Fanatically Happy Day! – The Aquaponic Tank is in the Hole!!!
Originally the idea I had in mind was to get 3 extra people together and coordinate a time to have them come over to lend me their muscle lowing the tank in the hole with some large rope. Problem was I could never get everyone together on the same day. Family plans and being out of town were the main reasons. This then made me research hiring some movers to come out and help me get the tank in the ground. Well that plan was also a no-go as I was repeatedly getting quotes somewhere between $240-290 dollars to have them come out and put in an hours worth of work (uh uh). What finally ended up happening was that my friend John, who has many cogs and gears whirring through his head at any given time, helped devise a game plan that involved the use of 1 inch PVC to act as rollers underneath the tank to get it from my porch to the other end of the yard. He also help devise a sketched idea of using an a-frame gantry and a winch that we used to span over the hole. My job was essentially getting the needed materials together and building it.
So with this new plan in mind, I paid a visit to a local Harbor Freight and got my hands on a hand winch and straps with hooks. I then was able to piece the A-frame portion together with some 2×4’s, OSB board and some 3/8″ lag screws. For the gantry portion going over the hole I had to purchase three lengths of 2x4x10’s (as all I had was 8ft lengths at home which were too short). These lengths I then screwed together with deck screws and then mounted the winch in the center.
These eventually showed me a few issues that I needed to overcome. One, the hand winch is the cheapest unit I could find at Harbor Freight (rated for 2000 pounds, the tank I figured was pushing about 6-800 pounds).. this winch had originally been placed on the bottom of the gantry, but that proved to not be a workable idea since the design of the winch did not allow for a cleared area of the cable and hook away from the hand crank, essentially eliminating my ability to crank it up and down. The solution was to detach and re-attach the unit on the side versus the bottom of the 2x4x10’s. Because of this I need to add a 4th, shorter piece of 2×4 so that I could accommodate the entire footprint of the winch on the side. Immediately I could see that this would cause some serious torque happening on the overhanging gantry, essentially setting it up for failure by twisting to the point of falling off the A-frame support. To negate this, I added a 2×6 piece at the end overhanging the cinderblock wall on the other side, giving the gantry some much needed leverage.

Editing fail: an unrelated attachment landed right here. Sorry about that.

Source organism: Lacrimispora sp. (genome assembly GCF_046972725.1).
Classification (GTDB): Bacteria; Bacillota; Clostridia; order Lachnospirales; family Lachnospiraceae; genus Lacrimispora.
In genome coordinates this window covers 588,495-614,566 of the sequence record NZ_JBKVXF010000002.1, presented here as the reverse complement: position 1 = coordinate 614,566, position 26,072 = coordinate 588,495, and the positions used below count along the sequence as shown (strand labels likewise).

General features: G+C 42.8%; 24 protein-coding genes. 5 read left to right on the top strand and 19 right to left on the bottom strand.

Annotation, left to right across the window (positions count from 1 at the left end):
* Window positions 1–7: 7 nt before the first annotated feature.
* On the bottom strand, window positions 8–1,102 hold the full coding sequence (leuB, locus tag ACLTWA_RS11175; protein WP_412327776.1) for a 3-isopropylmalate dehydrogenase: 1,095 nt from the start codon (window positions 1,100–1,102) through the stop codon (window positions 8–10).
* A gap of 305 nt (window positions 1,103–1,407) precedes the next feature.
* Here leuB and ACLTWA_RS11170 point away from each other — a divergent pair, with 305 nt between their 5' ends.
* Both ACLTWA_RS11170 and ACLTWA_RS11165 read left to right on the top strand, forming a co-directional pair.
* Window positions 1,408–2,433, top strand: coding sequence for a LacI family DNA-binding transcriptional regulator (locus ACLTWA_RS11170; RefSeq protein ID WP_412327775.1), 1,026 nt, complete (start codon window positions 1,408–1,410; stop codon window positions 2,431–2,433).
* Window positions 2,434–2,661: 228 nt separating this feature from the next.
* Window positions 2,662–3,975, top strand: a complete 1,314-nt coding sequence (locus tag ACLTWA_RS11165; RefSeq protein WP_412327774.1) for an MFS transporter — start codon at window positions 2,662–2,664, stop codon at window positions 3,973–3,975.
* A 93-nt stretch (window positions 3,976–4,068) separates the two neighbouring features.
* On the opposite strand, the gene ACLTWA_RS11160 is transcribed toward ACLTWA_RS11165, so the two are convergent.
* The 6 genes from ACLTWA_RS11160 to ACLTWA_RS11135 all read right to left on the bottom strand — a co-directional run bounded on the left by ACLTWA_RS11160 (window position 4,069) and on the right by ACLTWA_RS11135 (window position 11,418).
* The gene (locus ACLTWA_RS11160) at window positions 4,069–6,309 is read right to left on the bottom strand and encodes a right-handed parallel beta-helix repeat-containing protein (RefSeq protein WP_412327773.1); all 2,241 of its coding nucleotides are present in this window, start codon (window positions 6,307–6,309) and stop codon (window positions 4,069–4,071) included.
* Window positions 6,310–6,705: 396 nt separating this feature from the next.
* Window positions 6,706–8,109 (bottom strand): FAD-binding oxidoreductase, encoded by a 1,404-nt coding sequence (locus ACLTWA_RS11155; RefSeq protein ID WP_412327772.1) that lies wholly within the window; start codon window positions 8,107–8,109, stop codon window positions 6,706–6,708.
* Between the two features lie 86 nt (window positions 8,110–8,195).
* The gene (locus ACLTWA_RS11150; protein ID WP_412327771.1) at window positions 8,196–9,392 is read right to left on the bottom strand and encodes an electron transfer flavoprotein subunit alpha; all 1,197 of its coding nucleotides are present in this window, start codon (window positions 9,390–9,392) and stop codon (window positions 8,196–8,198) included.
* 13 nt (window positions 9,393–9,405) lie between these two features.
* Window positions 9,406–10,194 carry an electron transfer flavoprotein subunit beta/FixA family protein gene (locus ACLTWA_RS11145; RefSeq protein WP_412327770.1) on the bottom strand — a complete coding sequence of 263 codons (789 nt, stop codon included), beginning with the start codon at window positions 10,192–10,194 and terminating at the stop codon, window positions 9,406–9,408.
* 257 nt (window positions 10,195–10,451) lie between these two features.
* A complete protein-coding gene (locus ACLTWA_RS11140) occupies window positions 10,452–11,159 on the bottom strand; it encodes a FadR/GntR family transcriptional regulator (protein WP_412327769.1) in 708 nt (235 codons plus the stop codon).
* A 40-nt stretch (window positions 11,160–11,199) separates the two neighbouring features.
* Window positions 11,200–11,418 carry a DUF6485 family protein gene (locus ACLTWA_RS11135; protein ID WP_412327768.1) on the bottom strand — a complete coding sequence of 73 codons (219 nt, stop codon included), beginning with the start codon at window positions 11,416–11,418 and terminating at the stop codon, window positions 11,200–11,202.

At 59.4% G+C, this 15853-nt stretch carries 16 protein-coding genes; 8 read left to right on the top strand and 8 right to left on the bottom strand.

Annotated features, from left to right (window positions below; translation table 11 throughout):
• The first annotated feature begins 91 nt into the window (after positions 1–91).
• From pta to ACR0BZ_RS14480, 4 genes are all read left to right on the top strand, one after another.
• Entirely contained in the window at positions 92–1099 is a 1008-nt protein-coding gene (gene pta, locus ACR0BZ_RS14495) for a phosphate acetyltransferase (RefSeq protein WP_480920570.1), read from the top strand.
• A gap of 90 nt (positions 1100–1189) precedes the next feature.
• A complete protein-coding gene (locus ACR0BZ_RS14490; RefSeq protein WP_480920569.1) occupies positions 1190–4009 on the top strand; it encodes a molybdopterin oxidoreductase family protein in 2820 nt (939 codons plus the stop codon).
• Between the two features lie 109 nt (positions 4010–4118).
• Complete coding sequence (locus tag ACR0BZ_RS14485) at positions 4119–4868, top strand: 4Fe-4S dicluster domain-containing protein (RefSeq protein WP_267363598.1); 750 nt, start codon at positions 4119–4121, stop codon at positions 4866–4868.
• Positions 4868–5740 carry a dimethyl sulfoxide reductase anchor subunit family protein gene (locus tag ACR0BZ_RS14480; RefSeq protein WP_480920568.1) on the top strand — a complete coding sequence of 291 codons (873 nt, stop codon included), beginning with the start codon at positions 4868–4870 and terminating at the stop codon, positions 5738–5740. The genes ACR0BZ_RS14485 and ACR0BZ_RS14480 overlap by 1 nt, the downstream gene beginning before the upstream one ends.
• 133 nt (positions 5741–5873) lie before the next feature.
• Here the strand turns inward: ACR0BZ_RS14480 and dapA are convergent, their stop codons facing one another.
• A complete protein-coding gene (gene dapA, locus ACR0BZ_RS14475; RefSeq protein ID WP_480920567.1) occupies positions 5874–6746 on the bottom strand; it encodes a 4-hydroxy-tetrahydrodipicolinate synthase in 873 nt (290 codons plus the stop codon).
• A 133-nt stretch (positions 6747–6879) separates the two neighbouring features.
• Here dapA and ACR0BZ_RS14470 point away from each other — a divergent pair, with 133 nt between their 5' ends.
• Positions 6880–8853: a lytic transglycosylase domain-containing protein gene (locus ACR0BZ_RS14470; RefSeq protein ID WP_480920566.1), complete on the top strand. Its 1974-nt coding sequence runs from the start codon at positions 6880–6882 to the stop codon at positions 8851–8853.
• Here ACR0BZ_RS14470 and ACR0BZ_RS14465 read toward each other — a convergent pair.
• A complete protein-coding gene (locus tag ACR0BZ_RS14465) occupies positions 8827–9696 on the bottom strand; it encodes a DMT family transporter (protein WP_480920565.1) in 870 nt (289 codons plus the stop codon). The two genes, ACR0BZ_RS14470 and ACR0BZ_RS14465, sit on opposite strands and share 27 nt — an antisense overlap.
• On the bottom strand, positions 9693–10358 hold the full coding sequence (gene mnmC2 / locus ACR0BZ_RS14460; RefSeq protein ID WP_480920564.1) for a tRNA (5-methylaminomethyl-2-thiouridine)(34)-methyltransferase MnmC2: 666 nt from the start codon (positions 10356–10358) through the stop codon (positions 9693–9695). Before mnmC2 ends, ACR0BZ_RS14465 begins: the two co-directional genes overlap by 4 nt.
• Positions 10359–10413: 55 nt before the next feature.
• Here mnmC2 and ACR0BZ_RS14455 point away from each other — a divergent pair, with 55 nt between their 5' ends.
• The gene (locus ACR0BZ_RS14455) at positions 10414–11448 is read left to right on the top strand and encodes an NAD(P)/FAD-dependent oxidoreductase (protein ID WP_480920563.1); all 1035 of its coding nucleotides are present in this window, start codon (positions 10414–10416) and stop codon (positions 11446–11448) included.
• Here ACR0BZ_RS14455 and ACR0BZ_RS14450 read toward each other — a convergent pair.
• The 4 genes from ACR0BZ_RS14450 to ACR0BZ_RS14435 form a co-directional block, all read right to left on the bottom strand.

In the end the whole system was a one-time use setup, so as long as it did the job of getting the tank in the hole, that’s all I cared about.. and… it worked! We needed to constantly work on maneuvering the tank into the hole cause I made the size of that hole only inches of clearance on each side (this did require some modification on our part with a pick ax and shovel before hand as we found a few areas that would not clear the tank.. my bad).
The last aspect of this endeavor was that we were doing it in Summer in Phoenix. Even though the sun was not directly on us at the time of the lowering. It was still reading 108-109 outside. Yeah, we’re a crazy bunch for doing this in that heat, but it was either that or wait till September to get it done when the temps drop… uuuuh NOPE!
So, to say I’m ecstatic about the tank finally being in the hole is an understatement!
The next steps of my progress will be to back fill the areas around the tank, add in the pond liner, start in on the end frames for the greenhouse and get started on building at least 2 grow beds to get the system started on cycling.
Obviously I’ve still a ways to go, but now I’m no longer bottlenecked going forward! WOOT!
BIG, BIG, BIG thanks to my buddy John for all his help on this project.. a true friend to the end!